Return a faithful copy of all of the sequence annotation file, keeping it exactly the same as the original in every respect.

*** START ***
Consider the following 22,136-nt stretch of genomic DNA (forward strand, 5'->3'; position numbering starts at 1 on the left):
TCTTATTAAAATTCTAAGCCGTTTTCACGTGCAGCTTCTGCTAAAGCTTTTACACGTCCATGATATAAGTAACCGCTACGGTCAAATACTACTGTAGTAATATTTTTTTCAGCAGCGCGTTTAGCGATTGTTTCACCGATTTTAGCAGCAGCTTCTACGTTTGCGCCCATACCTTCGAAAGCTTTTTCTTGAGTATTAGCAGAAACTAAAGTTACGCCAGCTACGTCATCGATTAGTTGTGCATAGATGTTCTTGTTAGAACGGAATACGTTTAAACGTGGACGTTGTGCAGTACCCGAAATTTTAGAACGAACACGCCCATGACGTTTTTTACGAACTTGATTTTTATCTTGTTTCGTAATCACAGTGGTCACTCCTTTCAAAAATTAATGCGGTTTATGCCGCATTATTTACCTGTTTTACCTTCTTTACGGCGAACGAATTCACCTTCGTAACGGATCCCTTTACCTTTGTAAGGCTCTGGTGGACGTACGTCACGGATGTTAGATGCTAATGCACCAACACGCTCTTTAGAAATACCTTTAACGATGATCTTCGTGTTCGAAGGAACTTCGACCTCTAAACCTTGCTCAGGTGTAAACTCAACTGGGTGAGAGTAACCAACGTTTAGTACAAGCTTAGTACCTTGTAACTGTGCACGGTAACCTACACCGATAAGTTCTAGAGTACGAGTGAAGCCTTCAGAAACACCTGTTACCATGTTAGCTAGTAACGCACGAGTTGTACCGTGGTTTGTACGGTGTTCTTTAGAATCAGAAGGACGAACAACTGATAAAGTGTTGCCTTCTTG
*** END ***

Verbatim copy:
Consider the following 22,136-nt stretch of genomic DNA (forward strand, 5'->3'; position numbering starts at 1 on the left):
TCTTATTAAAATTCTAAGCCGTTTTCACGTGCAGCTTCTGCTAAAGCTTTTACACGTCCATGATATAAGTAACCGCTACGGTCAAATACTACTGTAGTAATATTTTTTTCAGCAGCGCGTTTAGCGATTGTTTCACCGATTTTAGCAGCAGCTTCTACGTTTGCGCCCATACCTTCGAAAGCTTTTTCTTGAGTATTAGCAGAAACTAAAGTTACGCCAGCTACGTCATCGATTAGTTGTGCATAGATGTTCTTGTTAGAACGGAATACGTTTAAACGTGGACGTTGTGCAGTACCCGAAATTTTAGAACGAACACGCCCATGACGTTTTTTACGAACTTGATTTTTATCTTGTTTCGTAATCACAGTGGTCACTCCTTTCAAAAATTAATGCGGTTTATGCCGCATTATTTACCTGTTTTACCTTCTTTACGGCGAACGAATTCACCTTCGTAACGGATCCCTTTACCTTTGTAAGGCTCTGGTGGACGTACGTCACGGATGTTAGATGCTAATGCACCAACACGCTCTTTAGAAATACCTTTAACGATGATCTTCGTGTTCGAAGGAACTTCGACCTCTAAACCTTGCTCAGGTGTAAACTCAACTGGGTGAGAGTAACCAACGTTTAGTACAAGCTTAGTACCTTGTAACTGTGCACGGTAACCTACACCGATAAGTTCTAGAGTACGAGTGAAGCCTTCAGAAACACCTGTTACCATGTTAGCTAGTAACGCACGAGTTGTACCGTGGTTTGTACGGTGTTCTTTAGAATCAGAAGGACGAACAACTGATAAAGTGTTGCCTTCTTG